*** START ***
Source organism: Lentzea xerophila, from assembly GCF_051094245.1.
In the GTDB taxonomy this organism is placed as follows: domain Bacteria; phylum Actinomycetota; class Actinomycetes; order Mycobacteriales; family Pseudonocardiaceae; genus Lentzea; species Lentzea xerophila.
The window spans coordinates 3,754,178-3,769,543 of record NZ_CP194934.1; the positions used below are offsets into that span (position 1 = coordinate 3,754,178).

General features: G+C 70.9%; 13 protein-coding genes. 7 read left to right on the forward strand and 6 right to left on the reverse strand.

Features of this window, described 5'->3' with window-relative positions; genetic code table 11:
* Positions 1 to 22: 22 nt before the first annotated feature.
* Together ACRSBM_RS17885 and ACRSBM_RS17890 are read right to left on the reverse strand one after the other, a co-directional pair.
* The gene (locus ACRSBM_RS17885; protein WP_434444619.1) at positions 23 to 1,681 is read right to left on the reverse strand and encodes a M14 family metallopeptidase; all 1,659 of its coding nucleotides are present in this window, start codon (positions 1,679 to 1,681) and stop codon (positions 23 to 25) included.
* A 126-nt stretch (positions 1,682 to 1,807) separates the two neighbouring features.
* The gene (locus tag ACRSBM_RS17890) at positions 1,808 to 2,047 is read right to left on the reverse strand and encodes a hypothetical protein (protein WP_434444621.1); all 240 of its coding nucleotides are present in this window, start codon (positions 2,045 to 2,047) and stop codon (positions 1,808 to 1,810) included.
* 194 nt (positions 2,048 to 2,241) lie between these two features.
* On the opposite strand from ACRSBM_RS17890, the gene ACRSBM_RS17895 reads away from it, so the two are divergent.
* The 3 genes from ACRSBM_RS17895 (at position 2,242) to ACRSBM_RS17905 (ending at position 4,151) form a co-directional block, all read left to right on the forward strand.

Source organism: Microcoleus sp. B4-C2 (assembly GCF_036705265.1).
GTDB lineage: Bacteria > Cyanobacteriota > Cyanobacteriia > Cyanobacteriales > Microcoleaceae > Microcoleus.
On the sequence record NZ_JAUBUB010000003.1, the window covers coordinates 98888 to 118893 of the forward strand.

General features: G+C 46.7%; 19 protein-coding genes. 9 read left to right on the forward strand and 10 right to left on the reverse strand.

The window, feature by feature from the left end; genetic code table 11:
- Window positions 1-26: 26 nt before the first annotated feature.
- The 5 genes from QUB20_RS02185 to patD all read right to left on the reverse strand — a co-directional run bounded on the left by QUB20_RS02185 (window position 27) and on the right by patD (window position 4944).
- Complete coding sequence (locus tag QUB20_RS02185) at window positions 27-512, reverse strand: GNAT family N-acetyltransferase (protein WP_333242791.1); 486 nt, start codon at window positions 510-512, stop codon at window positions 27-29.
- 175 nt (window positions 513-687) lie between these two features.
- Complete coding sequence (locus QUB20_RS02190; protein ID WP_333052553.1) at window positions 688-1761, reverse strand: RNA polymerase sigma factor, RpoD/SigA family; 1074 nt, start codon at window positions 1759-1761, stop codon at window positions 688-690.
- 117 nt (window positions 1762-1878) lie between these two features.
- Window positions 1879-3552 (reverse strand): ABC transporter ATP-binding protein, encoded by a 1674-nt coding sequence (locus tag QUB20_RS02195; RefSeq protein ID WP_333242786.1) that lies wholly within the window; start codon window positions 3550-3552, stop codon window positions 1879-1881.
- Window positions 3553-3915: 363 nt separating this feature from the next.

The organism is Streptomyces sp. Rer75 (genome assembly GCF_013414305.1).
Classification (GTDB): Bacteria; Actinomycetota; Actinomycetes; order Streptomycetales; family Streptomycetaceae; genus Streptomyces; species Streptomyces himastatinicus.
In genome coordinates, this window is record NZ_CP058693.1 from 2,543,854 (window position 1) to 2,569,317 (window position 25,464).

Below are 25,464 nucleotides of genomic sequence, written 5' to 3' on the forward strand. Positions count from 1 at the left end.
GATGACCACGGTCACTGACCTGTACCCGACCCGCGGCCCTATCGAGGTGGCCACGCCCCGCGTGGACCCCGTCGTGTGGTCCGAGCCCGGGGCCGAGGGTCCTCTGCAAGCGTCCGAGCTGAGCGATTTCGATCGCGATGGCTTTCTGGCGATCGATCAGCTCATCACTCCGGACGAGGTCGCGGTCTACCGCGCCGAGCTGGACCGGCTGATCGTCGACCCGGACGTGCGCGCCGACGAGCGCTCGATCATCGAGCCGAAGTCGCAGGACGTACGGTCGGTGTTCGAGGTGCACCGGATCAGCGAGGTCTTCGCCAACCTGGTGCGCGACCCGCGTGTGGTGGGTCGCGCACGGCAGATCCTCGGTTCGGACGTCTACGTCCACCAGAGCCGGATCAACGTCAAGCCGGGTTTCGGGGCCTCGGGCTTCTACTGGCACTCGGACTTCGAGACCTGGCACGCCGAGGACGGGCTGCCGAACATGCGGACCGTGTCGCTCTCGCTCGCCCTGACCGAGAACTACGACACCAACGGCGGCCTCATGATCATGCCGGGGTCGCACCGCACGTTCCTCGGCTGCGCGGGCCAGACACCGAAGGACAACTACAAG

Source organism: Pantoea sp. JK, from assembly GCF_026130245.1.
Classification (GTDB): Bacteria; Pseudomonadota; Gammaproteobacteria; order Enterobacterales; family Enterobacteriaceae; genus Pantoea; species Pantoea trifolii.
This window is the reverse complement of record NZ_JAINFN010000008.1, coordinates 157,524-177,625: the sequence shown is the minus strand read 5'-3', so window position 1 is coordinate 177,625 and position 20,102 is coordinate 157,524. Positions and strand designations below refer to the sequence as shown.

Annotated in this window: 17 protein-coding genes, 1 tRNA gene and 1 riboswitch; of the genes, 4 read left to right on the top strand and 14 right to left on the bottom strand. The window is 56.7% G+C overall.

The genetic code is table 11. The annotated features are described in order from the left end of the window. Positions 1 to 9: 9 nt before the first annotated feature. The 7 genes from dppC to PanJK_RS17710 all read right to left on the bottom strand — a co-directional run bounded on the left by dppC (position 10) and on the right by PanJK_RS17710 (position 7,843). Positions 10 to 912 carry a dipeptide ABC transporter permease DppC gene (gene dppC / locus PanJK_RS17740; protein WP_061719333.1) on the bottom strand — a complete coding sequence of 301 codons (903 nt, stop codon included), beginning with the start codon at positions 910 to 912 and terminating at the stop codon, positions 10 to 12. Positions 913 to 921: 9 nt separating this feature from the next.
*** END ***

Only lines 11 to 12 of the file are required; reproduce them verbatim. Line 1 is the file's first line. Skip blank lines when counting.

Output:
* 194 nt (positions 2,048 to 2,241) lie between these two features.
* On the opposite strand from ACRSBM_RS17890, the gene ACRSBM_RS17895 reads away from it, so the two are divergent.